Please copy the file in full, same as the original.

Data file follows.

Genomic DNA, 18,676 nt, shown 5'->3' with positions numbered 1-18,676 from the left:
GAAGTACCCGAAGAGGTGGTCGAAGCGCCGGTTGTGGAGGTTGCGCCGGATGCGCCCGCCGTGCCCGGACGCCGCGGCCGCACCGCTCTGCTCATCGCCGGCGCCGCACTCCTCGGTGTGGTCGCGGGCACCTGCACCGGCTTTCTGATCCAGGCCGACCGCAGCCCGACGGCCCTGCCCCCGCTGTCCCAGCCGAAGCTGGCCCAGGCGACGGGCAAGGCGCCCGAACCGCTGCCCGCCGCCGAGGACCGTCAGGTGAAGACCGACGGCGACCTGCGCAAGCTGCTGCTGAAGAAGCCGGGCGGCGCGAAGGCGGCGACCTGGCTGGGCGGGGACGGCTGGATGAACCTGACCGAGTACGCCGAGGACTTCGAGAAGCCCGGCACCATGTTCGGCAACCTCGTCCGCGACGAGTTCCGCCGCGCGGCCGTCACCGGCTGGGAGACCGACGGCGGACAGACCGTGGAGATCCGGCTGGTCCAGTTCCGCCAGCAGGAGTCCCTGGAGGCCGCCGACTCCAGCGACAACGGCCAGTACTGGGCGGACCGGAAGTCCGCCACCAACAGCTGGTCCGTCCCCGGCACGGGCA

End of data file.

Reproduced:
Genomic DNA, 18,676 nt, shown 5'->3' with positions numbered 1-18,676 from the left:
GAAGTACCCGAAGAGGTGGTCGAAGCGCCGGTTGTGGAGGTTGCGCCGGATGCGCCCGCCGTGCCCGGACGCCGCGGCCGCACCGCTCTGCTCATCGCCGGCGCCGCACTCCTCGGTGTGGTCGCGGGCACCTGCACCGGCTTTCTGATCCAGGCCGACCGCAGCCCGACGGCCCTGCCCCCGCTGTCCCAGCCGAAGCTGGCCCAGGCGACGGGCAAGGCGCCCGAACCGCTGCCCGCCGCCGAGGACCGTCAGGTGAAGACCGACGGCGACCTGCGCAAGCTGCTGCTGAAGAAGCCGGGCGGCGCGAAGGCGGCGACCTGGCTGGGCGGGGACGGCTGGATGAACCTGACCGAGTACGCCGAGGACTTCGAGAAGCCCGGCACCATGTTCGGCAACCTCGTCCGCGACGAGTTCCGCCGCGCGGCCGTCACCGGCTGGGAGACCGACGGCGGACAGACCGTGGAGATCCGGCTGGTCCAGTTCCGCCAGCAGGAGTCCCTGGAGGCCGCCGACTCCAGCGACAACGGCCAGTACTGGGCGGACCGGAAGTCCGCCACCAACAGCTGGTCCGTCCCCGGCACGGGCA